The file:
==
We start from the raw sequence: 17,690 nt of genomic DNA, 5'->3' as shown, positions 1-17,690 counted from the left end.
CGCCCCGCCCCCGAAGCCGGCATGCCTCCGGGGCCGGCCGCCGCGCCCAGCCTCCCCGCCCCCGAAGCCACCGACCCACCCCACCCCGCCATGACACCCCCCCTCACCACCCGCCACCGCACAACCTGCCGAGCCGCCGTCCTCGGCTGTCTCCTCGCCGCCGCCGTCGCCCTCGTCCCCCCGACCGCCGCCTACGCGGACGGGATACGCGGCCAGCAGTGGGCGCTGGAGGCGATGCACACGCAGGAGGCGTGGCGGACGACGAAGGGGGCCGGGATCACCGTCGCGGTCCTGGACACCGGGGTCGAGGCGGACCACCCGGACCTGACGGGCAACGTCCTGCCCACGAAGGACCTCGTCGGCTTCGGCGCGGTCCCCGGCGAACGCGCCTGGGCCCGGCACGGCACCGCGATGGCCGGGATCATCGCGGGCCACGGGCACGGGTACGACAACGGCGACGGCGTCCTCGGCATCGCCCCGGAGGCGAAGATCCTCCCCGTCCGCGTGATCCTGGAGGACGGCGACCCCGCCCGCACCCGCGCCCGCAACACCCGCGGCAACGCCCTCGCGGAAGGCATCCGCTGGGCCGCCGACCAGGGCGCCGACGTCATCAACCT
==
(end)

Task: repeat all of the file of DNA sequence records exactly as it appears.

We start from the raw sequence: 17,690 nt of genomic DNA, 5'->3' as shown, positions 1-17,690 counted from the left end.
CGCCCCGCCCCCGAAGCCGGCATGCCTCCGGGGCCGGCCGCCGCGCCCAGCCTCCCCGCCCCCGAAGCCACCGACCCACCCCACCCCGCCATGACACCCCCCCTCACCACCCGCCACCGCACAACCTGCCGAGCCGCCGTCCTCGGCTGTCTCCTCGCCGCCGCCGTCGCCCTCGTCCCCCCGACCGCCGCCTACGCGGACGGGATACGCGGCCAGCAGTGGGCGCTGGAGGCGATGCACACGCAGGAGGCGTGGCGGACGACGAAGGGGGCCGGGATCACCGTCGCGGTCCTGGACACCGGGGTCGAGGCGGACCACCCGGACCTGACGGGCAACGTCCTGCCCACGAAGGACCTCGTCGGCTTCGGCGCGGTCCCCGGCGAACGCGCCTGGGCCCGGCACGGCACCGCGATGGCCGGGATCATCGCGGGCCACGGGCACGGGTACGACAACGGCGACGGCGTCCTCGGCATCGCCCCGGAGGCGAAGATCCTCCCCGTCCGCGTGATCCTGGAGGACGGCGACCCCGCCCGCACCCGCGCCCGCAACACCCGCGGCAACGCCCTCGCGGAAGGCATCCGCTGGGCCGCCGACCAGGGCGCCGACGTCATCAACCT